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Social Media Set Alight at Fresh Charges in Zaghari-Ratcliffe Drama

Many have started campaigning online for Iranian-Briton Nazanin Zaghari-Ratcliffe as media outlets have reported on she could face new propaganda charges next month.

She could be convicted to an additional five years behind bars if found guilty, her husband said.

Twitter meanwhile abounds in comments deeply sympathetic about what has happened to the Ratcliffe family, many calling to join in an online #freeNazanin flashmob. A number of people have shared links to the official change.org web page, as well that of Amnesty International, to unite those demanding her immediate release. 

​A new court date for Mrs. Zaghari-Ratcliffe has been set in the wake of the UK foreign secretary Boris Johnson’s statement earlier this month that Nazanin Zaghari-Ratcliffe had been allegedly "teaching journalism" in the Iranian capital. His comments provoked a storm of criticism from members of the British parliament, some even calling for his resignation. Though at first denied, Johnson was forced to make a formal apology.

Both Nazanin’s husband and employer deemed Johnson’s comments as a complete error. They insisted that the she was detained while preparing to go back to Britain from holiday in April 2016. She was accompanying her then year-old daughter Gabriella.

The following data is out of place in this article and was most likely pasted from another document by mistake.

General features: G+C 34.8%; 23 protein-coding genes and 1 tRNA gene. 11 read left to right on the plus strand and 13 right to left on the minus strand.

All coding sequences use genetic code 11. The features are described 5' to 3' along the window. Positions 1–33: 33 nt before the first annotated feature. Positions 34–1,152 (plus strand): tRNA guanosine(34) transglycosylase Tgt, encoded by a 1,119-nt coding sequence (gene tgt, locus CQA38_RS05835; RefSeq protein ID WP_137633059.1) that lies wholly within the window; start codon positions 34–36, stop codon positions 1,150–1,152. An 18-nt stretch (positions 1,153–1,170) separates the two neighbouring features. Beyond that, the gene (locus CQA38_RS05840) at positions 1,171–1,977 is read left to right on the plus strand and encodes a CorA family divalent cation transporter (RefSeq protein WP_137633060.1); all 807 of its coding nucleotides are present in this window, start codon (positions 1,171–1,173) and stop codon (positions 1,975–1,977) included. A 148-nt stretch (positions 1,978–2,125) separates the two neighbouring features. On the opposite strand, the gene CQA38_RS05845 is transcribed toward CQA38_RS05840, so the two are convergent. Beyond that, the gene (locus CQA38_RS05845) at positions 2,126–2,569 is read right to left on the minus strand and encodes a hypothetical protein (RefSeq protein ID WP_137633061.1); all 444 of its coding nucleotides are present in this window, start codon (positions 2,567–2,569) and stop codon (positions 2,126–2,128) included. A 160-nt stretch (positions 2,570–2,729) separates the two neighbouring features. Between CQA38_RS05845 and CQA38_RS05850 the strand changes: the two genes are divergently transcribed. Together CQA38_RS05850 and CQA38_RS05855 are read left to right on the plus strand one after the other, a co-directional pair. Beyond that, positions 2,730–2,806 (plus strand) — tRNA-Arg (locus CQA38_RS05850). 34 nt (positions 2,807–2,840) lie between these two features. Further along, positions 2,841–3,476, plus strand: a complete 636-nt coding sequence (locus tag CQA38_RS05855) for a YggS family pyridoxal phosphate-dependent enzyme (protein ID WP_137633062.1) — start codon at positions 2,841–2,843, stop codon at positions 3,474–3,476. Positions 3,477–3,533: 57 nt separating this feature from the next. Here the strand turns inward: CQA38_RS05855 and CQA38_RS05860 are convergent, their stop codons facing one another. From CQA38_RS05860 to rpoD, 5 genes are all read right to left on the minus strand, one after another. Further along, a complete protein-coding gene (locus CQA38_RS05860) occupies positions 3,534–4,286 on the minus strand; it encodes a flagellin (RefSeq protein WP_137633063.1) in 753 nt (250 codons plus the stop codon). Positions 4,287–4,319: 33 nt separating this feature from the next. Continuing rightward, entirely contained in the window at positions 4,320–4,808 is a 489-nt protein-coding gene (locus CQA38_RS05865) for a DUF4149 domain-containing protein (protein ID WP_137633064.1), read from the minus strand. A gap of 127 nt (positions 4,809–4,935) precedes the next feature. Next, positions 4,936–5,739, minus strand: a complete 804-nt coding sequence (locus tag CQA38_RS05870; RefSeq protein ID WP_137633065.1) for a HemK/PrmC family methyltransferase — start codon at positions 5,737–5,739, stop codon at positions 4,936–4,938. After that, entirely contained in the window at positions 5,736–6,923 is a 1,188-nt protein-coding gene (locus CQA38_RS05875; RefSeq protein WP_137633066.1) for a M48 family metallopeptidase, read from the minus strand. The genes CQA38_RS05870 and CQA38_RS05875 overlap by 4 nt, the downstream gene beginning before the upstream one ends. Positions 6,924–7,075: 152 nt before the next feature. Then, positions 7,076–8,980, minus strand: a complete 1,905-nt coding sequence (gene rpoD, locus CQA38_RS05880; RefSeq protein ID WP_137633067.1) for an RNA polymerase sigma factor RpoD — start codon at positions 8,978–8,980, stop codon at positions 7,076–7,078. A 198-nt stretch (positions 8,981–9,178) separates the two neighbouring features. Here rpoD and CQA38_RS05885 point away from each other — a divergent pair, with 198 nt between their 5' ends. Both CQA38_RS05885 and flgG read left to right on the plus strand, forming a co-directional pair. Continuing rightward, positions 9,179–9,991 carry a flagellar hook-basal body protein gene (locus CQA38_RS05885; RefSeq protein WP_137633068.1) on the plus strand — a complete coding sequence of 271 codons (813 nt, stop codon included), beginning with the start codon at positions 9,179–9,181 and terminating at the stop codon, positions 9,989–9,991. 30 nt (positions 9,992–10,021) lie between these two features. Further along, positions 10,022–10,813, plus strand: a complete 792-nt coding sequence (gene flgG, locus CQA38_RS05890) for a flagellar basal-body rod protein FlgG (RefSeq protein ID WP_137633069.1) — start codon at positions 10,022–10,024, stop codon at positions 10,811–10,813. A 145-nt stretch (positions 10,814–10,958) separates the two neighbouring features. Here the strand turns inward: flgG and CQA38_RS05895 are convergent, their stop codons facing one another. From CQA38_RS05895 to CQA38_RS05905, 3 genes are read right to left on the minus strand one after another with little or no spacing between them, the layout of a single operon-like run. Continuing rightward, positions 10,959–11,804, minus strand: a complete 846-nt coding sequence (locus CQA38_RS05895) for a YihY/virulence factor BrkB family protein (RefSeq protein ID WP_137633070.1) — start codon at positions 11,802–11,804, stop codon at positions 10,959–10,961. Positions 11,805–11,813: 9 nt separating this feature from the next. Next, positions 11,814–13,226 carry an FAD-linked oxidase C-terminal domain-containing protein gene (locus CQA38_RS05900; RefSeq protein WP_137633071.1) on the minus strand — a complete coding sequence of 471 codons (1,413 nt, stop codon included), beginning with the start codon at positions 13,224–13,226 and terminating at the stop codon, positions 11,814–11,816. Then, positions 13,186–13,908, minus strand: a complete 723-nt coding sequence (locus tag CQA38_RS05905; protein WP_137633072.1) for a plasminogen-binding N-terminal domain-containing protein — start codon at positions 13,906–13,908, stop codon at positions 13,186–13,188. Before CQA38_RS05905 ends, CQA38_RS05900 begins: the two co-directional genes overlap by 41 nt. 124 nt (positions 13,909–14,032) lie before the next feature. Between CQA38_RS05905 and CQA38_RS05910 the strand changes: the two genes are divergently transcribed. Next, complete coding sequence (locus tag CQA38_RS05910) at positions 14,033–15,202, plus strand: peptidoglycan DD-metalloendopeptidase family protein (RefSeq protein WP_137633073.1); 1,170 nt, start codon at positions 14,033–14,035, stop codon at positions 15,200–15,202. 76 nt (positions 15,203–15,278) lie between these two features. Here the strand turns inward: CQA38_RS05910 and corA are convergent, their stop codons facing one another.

"Of course I apologize for the distress, for the suffering that has been caused by the impression I gave that I believed she was there in a professional capacity.  She was there on holiday," Johnson said, adding he is going to visit Iran before the Christmas holidays, perhaps together with Nazanin’s husband.

​"We were hoping the case would disappear," Mr. Ratcliffe told The Times. "She is angry and bewildered about what is going on."

"She said she thought she was going to be able to come home for Christmas but will now be in court in two weeks. Our experience is that court cases have always been bad news. She has been declared guilty at every stage."

Meanwhile, the full details of the allegations against her have never been publicly reported on. What is known is that she was originally convicted of plotting against the Iranian clerical establishment, something that she flatly denies.

Mr. Ratcliffe said he had submitted a legal opinion that his wife, a dual national, was entitled to diplomatic protection to the Foreign Office more than two months ago but has received no reply.

What complicates the case is that Iran does not recognize dual nationality, and thus the judiciary regards Mrs. Zaghari-Ratcliffe as an Iranian citizen.

READ MORE: Tehran Rejects Link Between UK Debt to Iran, Case of Jailed UK-Iranian Citizen

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